Joining FORCES is the FORCE newsletter with news, views and supportive information for individuals concerned about hereditary breast and ovarian cancer.
by Kathy Steligo
That’s how callers describe the support and information they received from our confidential, toll-free telephone Helpline during its first year of operation.
A collaboration between FORCE and the Abramson Cancer Center of the University of Pennsylvania, the volunteer-staffed program was launched in December 2003. It is the first and only helpline devoted to providing support, resources and referrals for anyone concerned with hereditary breast and ovarian cancers.
A recent survey showed 95% of individuals who called the Helpline were satisfied with their overall experience, while 89% were “highly” satisfied.
The Helpline’s success reflects the commitment and abilities of the volunteer staff, as well as their comprehensive training. All twenty-five volunteers are primed to actively listen, understand the feelings callers express, and gently probe to discover how they can best serve and support those who call.
Most callers are women concerned with the risk of breast and ovarian cancers because of their family history. Many are unaware of genetic counseling or confused about genetic testing. Others are anxious or fearful about their potential cancer risk because they’ve just discovered they carry a BRCA gene mutation, or want to know about options for increased surveillance.
“Many people call because they don’t have a cancer center nearby and don’t have access to the Internet,” explains Pamela Shapiro, Ph.D., who manages the Penn research effort.
Callers are often matched to a volunteer with similar history. The power of this peer counseling is the core of the Helpline experience. “All of our volunteers have been through genetic counseling. Because they’ve lived through the fear and uncertainty of increased risk, they impart a sense of trust that comes from shared experience,” says Shapiro.
For some, Helpline contact evolves into a personal discovery process. Conversations that begin as a quest for information often lead to an outpouring of emotional issues as women respond to the understanding voice on the other end of the line. Frequently individuals who have no other outlet to express their fears actually acknowledge their concerns for the first time.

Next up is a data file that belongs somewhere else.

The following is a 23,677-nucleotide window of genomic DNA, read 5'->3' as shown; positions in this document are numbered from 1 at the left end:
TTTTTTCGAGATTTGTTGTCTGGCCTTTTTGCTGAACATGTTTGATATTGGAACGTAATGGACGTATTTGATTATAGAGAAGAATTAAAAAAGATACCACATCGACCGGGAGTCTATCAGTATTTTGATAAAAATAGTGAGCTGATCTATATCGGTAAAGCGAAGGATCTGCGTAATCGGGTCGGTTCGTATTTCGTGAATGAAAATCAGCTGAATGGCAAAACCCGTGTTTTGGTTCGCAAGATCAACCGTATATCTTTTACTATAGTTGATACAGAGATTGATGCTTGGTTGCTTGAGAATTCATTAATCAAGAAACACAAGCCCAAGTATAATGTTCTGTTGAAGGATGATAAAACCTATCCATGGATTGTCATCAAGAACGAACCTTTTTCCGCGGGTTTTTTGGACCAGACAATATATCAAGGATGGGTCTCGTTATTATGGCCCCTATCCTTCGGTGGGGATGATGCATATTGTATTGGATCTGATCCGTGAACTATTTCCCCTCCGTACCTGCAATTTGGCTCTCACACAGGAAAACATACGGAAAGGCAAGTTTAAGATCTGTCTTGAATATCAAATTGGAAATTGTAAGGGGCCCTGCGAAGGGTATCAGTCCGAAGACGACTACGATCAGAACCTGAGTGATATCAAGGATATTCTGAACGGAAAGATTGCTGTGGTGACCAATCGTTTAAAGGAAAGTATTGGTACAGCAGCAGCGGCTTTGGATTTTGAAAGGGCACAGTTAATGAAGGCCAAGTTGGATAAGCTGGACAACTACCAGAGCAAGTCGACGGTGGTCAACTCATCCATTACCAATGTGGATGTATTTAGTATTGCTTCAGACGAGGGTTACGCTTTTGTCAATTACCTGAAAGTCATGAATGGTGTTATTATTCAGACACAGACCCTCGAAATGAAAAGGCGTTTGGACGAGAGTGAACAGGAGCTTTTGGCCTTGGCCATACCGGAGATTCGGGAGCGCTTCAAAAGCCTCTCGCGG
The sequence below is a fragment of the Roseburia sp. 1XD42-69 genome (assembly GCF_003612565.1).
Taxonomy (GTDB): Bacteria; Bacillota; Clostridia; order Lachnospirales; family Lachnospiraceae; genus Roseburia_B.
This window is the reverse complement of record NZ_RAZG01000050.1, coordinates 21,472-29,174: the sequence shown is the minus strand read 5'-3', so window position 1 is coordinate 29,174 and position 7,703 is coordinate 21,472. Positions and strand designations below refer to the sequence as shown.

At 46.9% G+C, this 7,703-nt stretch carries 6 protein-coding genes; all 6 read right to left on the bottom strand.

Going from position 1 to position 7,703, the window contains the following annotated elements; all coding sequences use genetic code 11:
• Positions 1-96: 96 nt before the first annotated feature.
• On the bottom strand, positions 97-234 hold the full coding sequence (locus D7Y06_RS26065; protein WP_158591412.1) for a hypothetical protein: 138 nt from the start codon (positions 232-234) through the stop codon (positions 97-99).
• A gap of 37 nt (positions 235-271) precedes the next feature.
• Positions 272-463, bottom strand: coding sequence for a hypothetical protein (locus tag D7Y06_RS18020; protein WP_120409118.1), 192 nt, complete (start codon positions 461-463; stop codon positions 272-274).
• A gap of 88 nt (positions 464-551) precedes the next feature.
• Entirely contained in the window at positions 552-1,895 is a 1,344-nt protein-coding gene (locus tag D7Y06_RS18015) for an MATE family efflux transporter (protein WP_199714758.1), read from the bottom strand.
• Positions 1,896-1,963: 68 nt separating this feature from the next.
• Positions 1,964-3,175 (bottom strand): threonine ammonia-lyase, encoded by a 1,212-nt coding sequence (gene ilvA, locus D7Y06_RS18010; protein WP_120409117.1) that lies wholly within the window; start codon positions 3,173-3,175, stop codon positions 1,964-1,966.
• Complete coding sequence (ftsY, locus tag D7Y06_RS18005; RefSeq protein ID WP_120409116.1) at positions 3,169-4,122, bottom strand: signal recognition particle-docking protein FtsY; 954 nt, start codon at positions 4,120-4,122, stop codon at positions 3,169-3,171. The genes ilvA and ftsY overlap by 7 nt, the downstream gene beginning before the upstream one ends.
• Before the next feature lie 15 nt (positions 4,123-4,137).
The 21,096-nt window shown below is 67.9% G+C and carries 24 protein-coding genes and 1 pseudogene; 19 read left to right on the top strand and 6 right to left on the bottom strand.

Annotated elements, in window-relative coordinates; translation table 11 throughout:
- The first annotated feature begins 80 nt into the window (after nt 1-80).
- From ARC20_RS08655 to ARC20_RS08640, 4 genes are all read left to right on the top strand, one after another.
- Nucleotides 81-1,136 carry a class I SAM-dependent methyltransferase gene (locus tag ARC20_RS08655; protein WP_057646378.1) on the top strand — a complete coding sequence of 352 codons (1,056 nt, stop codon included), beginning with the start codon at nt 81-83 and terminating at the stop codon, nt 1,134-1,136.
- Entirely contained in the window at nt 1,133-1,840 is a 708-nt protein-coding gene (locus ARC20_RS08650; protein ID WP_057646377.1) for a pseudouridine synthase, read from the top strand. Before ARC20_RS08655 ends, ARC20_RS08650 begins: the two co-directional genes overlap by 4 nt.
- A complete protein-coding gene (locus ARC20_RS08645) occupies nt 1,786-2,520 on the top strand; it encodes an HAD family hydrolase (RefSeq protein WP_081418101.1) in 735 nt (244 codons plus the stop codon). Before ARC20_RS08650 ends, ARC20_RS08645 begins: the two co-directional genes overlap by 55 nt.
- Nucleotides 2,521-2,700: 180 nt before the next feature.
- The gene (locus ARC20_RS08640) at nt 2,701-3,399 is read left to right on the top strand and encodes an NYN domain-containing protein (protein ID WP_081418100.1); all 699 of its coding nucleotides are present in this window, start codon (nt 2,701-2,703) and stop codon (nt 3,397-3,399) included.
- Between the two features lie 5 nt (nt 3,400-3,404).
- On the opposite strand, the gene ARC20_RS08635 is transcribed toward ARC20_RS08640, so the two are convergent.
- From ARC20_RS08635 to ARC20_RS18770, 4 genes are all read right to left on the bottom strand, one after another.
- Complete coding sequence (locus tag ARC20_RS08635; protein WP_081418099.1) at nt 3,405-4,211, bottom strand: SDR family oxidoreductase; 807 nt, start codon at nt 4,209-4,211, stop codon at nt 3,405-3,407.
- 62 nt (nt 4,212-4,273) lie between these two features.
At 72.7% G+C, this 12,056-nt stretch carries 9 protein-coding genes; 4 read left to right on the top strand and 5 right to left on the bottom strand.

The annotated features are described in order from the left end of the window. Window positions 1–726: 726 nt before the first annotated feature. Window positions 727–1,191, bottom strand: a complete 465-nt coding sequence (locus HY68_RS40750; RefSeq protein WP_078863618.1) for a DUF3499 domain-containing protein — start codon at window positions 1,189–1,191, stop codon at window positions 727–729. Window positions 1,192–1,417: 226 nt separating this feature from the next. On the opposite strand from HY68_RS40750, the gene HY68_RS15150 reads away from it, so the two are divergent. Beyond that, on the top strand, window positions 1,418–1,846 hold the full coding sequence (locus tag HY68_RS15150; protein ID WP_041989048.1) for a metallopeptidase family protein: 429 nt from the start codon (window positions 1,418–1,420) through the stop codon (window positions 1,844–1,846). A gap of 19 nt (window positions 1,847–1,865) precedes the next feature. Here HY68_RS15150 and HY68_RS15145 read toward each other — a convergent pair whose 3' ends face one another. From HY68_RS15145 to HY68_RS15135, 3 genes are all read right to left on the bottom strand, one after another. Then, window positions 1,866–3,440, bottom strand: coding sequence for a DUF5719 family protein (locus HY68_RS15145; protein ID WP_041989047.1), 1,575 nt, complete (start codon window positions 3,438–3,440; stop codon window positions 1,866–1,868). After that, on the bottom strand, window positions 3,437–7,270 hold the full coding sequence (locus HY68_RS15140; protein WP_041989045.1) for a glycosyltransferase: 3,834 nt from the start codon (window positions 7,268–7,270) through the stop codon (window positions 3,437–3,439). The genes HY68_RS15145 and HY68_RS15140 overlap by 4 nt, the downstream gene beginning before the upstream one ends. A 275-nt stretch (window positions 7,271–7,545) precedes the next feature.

“Often people don’t know where to turn. They tell us they feel so alone with the issue of risk. I listen to each one’s concerns and assess how I can best help that individual,” says Nancy Faidley, a volunteer since the Helpline began. “I’m a 411 information service for people who are curious or fearful about hereditary cancers. But in equal measure, I provide kindness and understanding, an emotional warm blanket.”
Beyond a sympathetic ear, callers receive practical information as well. While volunteers stop short of offering medical advice, they share experiences and answer general questions about genetic counseling and testing. They also refer women to health professionals who can help them make informed decisions about their own health care.
The caller satisfaction expressed in the survey is shared by the volunteers. “At the end of the day, I’m drained from the calls, but I’m also fulfilled,” says Faidley. “It’s an amazing feeling to know you’ve helped someone else.”
How to Reach the FORCE Helpline
Callers may leave contact information during out-of-hours.
How to Become a Helpline Volunteer
Contact Sue Friedman
The University of Pennsylvania and FORCE presented a poster at the Society of Behavioral Medicine’s annual conference in April 2005. The poster reported responses from a survey conducted on callers to the helpline. The majority of callers (89%) reported complete satisfaction with the outcome of their call, 93% reported that they would recommend the Helpline to others, and 30% reported contacting a healthcare specialist related to risk management following their Helpline call.